Before you post a job description or a job vacancy posting, ensure that you neutralize all terms included. Avoid using gendered or age-related descriptions that may discourage some applicants from applying. Use gender-neutral nouns and generic terminologies as much as possible when creating a posting on a job portal.
Change Interview Questions to Be More Skill-Centered
During your initial interview during a blind recruitment practice, it’s best that you change up your interview questions to be more skill focused. Avoid questions about applicants’ personal information, such as the universities that they graduated from, or their age and work experience. Instead, you can ask about their skills and their general background on the tasks that they will be responsible for in the job that they’re seeking.
Avoid Social Media Applicant Checks
Social media is the most information-heavy platform online today. Checking applicants’ social media profiles basically go against the overall concept of blind hiring processes. As much as possible, avoid seeking out your applicants’ accounts in the guise of background checks, since these personality and safety checks can be done later in their application journey.
Do Blind Recruitment Processes Work?
A blind hiring process is an effective way to screen applicants in the earlier stages of filling a job vacancy. On a broad scale, blind hiring works by allowing recruitment teams to proceed with applications without any type of personal bias clouding their judgment. However, since blind hiring only works in the first part of the hiring process – typically when recruiters are only shortlisting candidates – its effects cannot be guaranteed to carry over to the succeeding steps of recruitment.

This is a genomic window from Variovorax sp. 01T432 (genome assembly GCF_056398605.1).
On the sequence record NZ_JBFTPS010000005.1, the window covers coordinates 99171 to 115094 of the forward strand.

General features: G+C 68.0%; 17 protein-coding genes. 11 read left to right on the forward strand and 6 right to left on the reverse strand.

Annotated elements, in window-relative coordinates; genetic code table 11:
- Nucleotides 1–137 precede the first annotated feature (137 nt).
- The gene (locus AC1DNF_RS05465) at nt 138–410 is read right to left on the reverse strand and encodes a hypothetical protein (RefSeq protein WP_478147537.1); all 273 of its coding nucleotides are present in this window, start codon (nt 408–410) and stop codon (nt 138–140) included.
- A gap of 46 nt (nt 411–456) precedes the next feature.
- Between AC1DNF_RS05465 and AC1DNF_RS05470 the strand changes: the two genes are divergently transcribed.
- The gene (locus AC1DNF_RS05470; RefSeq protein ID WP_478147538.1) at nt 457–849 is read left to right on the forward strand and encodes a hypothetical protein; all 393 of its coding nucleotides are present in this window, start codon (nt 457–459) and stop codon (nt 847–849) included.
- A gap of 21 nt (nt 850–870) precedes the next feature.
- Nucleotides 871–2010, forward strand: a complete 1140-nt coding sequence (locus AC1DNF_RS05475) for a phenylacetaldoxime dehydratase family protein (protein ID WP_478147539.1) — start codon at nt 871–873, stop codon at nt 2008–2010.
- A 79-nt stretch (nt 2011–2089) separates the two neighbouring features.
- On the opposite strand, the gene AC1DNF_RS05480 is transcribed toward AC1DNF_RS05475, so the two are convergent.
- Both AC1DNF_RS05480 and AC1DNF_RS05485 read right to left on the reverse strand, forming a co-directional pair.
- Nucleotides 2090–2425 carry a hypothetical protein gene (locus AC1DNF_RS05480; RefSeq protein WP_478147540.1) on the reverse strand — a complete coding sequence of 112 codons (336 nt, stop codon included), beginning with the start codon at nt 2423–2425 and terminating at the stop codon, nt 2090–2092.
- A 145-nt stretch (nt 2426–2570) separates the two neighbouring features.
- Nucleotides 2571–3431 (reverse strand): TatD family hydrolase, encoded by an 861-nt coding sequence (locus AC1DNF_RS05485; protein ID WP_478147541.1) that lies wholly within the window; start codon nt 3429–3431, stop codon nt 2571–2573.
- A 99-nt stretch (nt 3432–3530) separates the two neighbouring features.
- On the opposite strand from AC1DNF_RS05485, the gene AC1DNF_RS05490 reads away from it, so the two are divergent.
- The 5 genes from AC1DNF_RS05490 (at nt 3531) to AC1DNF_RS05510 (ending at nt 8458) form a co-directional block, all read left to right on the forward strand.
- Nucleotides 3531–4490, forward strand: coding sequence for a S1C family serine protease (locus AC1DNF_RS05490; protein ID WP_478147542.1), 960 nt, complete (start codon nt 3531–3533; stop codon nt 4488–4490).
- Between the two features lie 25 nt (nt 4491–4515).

This is why blind hiring recruitment needs to be used in conjunction with other effective recruitment practices to remove other potential barriers and biases. If you’re an enterprise or organization who’s looking to diversify their employee base and reach out to wider selections of talent, your recruitment team will need to be briefed, informed, and duly trained to avoid interview bias, assess employees with partiality, and provide the same career opportunities to all types of applicants.
If you have any questions about efficiently adopting a blind recruitment process, don’t hesitate to send us a message at Skillfuel, and we’ll be more than happy to help you understand this valuable practice in recruitment.